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-Leading the fight against air pollution â€œNature provides a free lunch, but only if we control our appetitesâ€? Written by GARGI DAS Designed by RENU SREE PINNINTI
ur insatiable hunger for exhaustive natural resources has led to the exploitation and hence degradation of nature. The deteriorating condition of our environment has been a source of constant concern for many countries across the world. It is uncomfortable to imagine how the ecosystems would thrive under the extreme conditions of pollution and global warming. The melting of polar ice caps have resulted in increased sea level and more frequent floods and draughts. Studies have shown that deltas and even countries like Bangladesh could submerge under the sea in the course of a few years. Eventually increased average temperature would put to peril the biological processes and Earth would become unfit for habitation just like its sister planets. Thus, spreading awareness and getting a better idea of the climate change in real time is the need of the hour and the best way to do that would be to have a glimpse of the havoc we are causing. Measures like satellite imagery to track carbon footprints and climate change rates can be the best way to keep an estimate and that is why Abhilasha Purwar and her brother Kshitij Purwar set up BlueSky Analytics with an objective to incorporate a fusion of technical knowledge and innovation to find a solution to the climate question and spread awareness.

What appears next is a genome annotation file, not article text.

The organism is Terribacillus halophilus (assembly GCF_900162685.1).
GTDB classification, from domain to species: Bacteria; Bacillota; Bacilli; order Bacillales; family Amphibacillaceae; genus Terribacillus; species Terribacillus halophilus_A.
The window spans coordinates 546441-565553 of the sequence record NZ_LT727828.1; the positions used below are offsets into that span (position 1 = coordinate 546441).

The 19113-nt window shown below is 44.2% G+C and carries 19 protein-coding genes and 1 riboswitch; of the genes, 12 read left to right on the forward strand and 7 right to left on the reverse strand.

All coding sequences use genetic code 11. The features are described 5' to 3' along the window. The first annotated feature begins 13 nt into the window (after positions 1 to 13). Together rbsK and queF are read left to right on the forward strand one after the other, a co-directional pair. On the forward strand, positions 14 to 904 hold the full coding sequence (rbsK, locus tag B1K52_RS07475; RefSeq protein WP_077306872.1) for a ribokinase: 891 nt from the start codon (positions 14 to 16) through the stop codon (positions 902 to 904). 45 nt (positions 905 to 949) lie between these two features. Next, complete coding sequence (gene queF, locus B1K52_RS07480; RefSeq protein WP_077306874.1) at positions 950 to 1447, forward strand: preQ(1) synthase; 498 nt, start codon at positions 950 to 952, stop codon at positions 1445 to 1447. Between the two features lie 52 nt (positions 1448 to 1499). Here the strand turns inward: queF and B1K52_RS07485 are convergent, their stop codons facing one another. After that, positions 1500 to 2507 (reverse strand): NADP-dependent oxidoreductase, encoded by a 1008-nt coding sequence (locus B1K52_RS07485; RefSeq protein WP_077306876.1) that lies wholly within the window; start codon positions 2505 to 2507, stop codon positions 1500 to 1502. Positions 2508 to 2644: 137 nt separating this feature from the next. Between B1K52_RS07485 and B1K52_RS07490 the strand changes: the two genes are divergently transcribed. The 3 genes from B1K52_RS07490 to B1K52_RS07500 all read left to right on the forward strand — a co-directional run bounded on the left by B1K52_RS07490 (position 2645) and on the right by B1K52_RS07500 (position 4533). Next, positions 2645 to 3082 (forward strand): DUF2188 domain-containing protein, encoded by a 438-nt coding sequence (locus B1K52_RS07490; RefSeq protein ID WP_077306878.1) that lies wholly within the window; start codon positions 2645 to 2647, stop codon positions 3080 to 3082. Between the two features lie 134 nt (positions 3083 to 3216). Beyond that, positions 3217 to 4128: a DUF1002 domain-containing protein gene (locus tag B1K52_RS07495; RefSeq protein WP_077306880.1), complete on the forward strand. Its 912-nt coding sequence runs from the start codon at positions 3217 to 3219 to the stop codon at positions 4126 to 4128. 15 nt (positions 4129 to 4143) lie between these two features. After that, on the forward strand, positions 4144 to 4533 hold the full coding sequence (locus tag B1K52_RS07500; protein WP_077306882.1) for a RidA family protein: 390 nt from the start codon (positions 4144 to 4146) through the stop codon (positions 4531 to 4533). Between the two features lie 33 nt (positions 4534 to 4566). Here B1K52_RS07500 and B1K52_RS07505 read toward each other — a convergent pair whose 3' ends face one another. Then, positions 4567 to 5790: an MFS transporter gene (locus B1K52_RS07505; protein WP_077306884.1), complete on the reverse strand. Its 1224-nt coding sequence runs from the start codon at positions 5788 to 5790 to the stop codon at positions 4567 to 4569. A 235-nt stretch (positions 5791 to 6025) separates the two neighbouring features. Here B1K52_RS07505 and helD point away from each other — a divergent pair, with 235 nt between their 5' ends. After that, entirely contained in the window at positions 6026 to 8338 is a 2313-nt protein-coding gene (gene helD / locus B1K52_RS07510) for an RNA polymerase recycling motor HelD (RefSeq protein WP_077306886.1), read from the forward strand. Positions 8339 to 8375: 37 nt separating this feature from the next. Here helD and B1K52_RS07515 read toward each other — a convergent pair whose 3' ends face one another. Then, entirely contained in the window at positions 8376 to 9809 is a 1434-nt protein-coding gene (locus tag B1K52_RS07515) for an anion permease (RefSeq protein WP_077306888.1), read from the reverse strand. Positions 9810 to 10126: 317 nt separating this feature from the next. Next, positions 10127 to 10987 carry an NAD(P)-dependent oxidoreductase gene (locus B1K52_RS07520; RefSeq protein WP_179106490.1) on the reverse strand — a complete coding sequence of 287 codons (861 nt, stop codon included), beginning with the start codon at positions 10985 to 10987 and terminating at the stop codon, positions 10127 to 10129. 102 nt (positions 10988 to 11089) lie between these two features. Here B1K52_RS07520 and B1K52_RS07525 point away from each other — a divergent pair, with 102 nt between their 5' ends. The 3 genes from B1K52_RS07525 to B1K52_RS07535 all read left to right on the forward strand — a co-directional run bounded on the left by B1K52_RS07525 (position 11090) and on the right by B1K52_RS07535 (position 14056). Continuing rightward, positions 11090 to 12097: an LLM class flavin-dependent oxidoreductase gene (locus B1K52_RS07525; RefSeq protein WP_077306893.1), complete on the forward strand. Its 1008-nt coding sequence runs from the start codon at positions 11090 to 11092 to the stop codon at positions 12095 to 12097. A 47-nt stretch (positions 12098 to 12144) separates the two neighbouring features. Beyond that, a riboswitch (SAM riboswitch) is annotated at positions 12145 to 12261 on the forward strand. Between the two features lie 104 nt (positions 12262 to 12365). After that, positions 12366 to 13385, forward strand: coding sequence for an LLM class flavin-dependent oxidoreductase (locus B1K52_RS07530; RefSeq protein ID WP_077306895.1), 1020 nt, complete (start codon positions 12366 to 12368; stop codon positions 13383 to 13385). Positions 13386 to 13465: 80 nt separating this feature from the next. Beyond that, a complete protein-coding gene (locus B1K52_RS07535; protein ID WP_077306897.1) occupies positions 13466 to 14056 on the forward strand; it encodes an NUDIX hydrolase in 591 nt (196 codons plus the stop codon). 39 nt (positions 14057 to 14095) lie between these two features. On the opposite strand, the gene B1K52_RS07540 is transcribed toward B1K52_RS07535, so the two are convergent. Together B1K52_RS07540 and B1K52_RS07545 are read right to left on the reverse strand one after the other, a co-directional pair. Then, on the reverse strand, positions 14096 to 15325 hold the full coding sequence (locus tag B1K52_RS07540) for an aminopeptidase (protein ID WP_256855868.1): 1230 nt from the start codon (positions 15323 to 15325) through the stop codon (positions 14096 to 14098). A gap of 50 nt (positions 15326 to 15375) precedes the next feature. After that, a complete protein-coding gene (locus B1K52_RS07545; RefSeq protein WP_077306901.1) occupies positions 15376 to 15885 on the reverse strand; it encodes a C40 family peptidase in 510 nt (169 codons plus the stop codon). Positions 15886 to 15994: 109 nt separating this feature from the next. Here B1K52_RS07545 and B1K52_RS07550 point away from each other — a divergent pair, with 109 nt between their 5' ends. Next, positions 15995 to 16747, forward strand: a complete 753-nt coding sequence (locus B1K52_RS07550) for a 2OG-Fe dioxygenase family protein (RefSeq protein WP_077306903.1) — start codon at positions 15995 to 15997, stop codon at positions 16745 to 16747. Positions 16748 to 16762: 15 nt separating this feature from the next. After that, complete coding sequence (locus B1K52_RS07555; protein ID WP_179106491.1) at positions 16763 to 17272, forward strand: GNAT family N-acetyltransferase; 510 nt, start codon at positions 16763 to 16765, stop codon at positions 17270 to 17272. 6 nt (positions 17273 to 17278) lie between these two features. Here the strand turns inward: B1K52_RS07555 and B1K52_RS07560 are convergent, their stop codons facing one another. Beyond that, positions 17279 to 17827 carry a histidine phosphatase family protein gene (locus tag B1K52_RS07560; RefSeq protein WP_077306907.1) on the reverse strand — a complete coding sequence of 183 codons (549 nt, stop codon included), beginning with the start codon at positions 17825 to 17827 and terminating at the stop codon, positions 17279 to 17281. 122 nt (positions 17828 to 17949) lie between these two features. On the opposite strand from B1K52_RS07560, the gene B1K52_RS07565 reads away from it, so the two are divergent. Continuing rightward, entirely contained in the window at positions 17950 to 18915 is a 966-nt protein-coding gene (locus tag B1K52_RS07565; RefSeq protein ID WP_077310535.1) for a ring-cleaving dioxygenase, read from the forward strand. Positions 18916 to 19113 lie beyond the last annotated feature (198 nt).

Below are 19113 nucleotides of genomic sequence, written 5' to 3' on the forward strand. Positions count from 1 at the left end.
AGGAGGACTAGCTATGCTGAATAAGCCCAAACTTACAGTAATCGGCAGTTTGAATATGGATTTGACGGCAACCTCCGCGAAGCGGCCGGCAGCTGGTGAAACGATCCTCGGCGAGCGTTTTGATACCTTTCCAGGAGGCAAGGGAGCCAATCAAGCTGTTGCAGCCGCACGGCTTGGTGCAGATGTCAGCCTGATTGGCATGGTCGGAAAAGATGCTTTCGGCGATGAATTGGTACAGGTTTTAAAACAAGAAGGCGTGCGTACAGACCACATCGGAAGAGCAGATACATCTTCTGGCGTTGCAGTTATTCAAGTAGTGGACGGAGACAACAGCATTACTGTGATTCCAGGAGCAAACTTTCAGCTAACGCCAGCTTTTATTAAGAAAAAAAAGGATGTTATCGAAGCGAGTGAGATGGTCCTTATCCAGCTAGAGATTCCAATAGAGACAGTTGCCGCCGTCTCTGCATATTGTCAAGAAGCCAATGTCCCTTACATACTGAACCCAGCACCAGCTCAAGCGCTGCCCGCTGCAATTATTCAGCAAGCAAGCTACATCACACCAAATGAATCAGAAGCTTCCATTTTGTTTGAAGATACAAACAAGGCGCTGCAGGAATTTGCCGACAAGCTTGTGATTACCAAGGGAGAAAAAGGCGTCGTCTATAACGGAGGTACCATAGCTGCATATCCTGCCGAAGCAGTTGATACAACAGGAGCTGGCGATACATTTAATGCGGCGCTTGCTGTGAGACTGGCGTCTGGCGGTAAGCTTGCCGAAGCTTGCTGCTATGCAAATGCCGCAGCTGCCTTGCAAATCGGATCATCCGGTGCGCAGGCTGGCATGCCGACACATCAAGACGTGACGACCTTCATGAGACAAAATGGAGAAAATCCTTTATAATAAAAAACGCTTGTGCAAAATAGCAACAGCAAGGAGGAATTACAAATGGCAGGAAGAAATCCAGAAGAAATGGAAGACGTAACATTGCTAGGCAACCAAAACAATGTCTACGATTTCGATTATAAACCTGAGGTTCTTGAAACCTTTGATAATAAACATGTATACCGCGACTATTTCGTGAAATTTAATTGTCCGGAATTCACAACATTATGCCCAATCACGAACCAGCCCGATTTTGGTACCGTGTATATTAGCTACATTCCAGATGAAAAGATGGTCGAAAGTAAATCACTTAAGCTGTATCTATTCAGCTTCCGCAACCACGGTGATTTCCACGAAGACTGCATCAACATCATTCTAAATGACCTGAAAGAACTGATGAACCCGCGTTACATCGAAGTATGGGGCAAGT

The Inspiration Behind BlueSky Analytics (BSA) A graduate in applied chemistry from IIT (BHU) Varanasi in 2012, Abhilasha started her career in Abdul Latif Jameel Poverty Action Lab( J-PAL) on a consulting project on IoT devices-based air pollution monitoring for the Union Ministry of Environment. She rejected two high pay job offers to work on this, being driven by the will to do something for the greater good. She says that she had once come across a river in Chandrapur, Maharashtra and was shocked by the water that had turned orange due to the pollution.
After completing her masters on Environmental Management in Yale school of Forestry and Environmental Studies on a full scholarship, she shifted to Delhi and along with her brother Kshitij Purwar set on to build a startup with a capital of $10,000 from her own savings, determined to seed a change in the degrading environmental degradation and change the way people perceive it.